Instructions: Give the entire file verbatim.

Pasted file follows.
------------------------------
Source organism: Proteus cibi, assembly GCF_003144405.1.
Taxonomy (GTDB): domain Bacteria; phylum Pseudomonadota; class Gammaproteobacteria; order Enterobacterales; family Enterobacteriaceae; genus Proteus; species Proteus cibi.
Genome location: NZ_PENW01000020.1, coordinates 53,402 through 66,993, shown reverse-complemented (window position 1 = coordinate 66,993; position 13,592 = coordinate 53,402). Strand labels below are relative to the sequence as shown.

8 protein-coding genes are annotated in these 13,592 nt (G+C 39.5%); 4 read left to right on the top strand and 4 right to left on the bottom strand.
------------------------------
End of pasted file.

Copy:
Source organism: Proteus cibi, assembly GCF_003144405.1.
Taxonomy (GTDB): domain Bacteria; phylum Pseudomonadota; class Gammaproteobacteria; order Enterobacterales; family Enterobacteriaceae; genus Proteus; species Proteus cibi.
Genome location: NZ_PENW01000020.1, coordinates 53,402 through 66,993, shown reverse-complemented (window position 1 = coordinate 66,993; position 13,592 = coordinate 53,402). Strand labels below are relative to the sequence as shown.

8 protein-coding genes are annotated in these 13,592 nt (G+C 39.5%); 4 read left to right on the top strand and 4 right to left on the bottom strand.